Strangers in the city who wish to view these gas-light scenes generally engage carriages and drive slowly through the different boulevards, and a vast number of carriages are constantly passing to a from the various places of amusement. Everybody seems happy and intent upon enjoyment.

[…] The stores are not only brilliantly lighted, but nearly all of them  have rows of gas-lights on the outside, making the streets almost as light as day.

The display of the stores last night on the Boulevard des Capucines exceeded anything we had ever before seen even in Paris. […] The tasteful  arrangement of the goods, the disposition of the lights, and the reflection in the side-glasses with which the shop-windows are always provided, presented a continuous spectacle of surpassing beauty. Ten years ago the Palais Royal was the great central attraction of Paris, but the boulevard stores have so greatly excelled these small establishments that it is now comparatively deserted at night. The hundreds of jewellers’ windows were sparkling with diamonds and precious stones, and even the fancy and dry-goods stores tried to excel one another in the effort to attract attention of the throngs of promenaders.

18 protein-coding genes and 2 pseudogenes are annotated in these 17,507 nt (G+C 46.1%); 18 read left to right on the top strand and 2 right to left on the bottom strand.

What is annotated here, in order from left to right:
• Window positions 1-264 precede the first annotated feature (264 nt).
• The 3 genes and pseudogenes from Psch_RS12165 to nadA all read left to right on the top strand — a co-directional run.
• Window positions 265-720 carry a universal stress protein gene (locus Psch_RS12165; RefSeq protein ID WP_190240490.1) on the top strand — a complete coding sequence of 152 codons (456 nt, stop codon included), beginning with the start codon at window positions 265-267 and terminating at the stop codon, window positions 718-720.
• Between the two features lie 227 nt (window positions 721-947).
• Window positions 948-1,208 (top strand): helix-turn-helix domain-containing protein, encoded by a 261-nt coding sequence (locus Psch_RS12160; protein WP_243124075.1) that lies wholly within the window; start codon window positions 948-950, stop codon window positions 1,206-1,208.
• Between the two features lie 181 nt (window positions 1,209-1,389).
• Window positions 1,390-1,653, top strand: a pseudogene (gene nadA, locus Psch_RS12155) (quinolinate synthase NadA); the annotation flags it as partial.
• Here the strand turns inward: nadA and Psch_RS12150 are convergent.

We walked through some of these central boulevards for nearly two hours, and everywhere the pavements were so filled that it was difficult for three to walk abreast without being continually jostled by the promenaders. This was also the case in the arcades running through the interior of the squares, where the display was similarly attractive. The best possible order was everywhere preserved and the gensdarmes, with their huge cavalry-swords, stood like statues on the corners of the streets, having no occasion to do more than remain quietly at their posts.

There being no cobble-stone pavements in Paris, the carriages and omnibuses make little or no noise as they glide along the smooth asphaltum, nor is there any dust for them to stir up to vex the eyes and the lungs of the people. The sweeping machines are going all night and until ten o’clock in the morning, making the streets as clean as they could be swept with a corn-broom by hand, and lest any dust should be left in the crevices, they are washed off with hose.

In short, Paris is grand. She has passed through her tribulations, and has again presented herself to the world more beautiful and attractive than ever. That the world is pleased is evident from the many thousands of strangers now lingering here to enjoy the brilliant spectacle.